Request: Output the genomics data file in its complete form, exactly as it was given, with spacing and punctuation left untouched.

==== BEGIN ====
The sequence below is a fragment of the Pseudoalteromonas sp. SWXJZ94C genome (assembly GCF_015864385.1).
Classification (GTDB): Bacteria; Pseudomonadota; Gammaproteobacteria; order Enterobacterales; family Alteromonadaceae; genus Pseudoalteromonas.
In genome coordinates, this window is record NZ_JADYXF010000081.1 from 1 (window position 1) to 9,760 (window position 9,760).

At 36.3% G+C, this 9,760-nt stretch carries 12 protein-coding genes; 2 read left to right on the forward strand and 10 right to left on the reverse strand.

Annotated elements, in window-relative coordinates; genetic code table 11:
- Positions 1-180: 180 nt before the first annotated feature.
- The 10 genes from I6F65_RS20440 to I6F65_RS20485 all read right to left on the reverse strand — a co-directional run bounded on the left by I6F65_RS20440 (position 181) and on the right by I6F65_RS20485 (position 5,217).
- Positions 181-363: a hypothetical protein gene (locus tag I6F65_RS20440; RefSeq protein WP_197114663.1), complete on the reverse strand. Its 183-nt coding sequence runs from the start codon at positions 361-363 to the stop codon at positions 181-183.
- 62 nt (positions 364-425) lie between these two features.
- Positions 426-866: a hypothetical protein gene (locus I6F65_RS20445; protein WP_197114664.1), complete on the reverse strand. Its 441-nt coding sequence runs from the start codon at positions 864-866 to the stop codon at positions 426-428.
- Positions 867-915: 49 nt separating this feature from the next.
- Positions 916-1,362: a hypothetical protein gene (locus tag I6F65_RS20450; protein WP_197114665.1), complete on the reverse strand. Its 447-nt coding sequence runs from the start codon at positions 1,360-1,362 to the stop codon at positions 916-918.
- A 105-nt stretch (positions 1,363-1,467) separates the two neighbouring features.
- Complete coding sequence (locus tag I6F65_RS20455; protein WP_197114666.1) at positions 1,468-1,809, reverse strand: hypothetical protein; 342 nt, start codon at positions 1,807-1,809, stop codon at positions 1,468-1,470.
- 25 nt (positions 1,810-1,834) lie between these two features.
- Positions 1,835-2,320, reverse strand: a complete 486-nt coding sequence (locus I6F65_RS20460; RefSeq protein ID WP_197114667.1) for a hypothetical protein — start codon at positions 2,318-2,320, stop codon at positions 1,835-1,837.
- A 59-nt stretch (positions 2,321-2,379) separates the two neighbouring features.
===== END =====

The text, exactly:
The sequence below is a fragment of the Pseudoalteromonas sp. SWXJZ94C genome (assembly GCF_015864385.1).
Classification (GTDB): Bacteria; Pseudomonadota; Gammaproteobacteria; order Enterobacterales; family Alteromonadaceae; genus Pseudoalteromonas.
In genome coordinates, this window is record NZ_JADYXF010000081.1 from 1 (window position 1) to 9,760 (window position 9,760).

At 36.3% G+C, this 9,760-nt stretch carries 12 protein-coding genes; 2 read left to right on the forward strand and 10 right to left on the reverse strand.

Annotated elements, in window-relative coordinates; genetic code table 11:
- Positions 1-180: 180 nt before the first annotated feature.
- The 10 genes from I6F65_RS20440 to I6F65_RS20485 all read right to left on the reverse strand — a co-directional run bounded on the left by I6F65_RS20440 (position 181) and on the right by I6F65_RS20485 (position 5,217).
- Positions 181-363: a hypothetical protein gene (locus tag I6F65_RS20440; RefSeq protein WP_197114663.1), complete on the reverse strand. Its 183-nt coding sequence runs from the start codon at positions 361-363 to the stop codon at positions 181-183.
- 62 nt (positions 364-425) lie between these two features.
- Positions 426-866: a hypothetical protein gene (locus I6F65_RS20445; protein WP_197114664.1), complete on the reverse strand. Its 441-nt coding sequence runs from the start codon at positions 864-866 to the stop codon at positions 426-428.
- Positions 867-915: 49 nt separating this feature from the next.
- Positions 916-1,362: a hypothetical protein gene (locus tag I6F65_RS20450; protein WP_197114665.1), complete on the reverse strand. Its 447-nt coding sequence runs from the start codon at positions 1,360-1,362 to the stop codon at positions 916-918.
- A 105-nt stretch (positions 1,363-1,467) separates the two neighbouring features.
- Complete coding sequence (locus tag I6F65_RS20455; protein WP_197114666.1) at positions 1,468-1,809, reverse strand: hypothetical protein; 342 nt, start codon at positions 1,807-1,809, stop codon at positions 1,468-1,470.
- 25 nt (positions 1,810-1,834) lie between these two features.
- Positions 1,835-2,320, reverse strand: a complete 486-nt coding sequence (locus I6F65_RS20460; RefSeq protein ID WP_197114667.1) for a hypothetical protein — start codon at positions 2,318-2,320, stop codon at positions 1,835-1,837.
- A 59-nt stretch (positions 2,321-2,379) separates the two neighbouring features.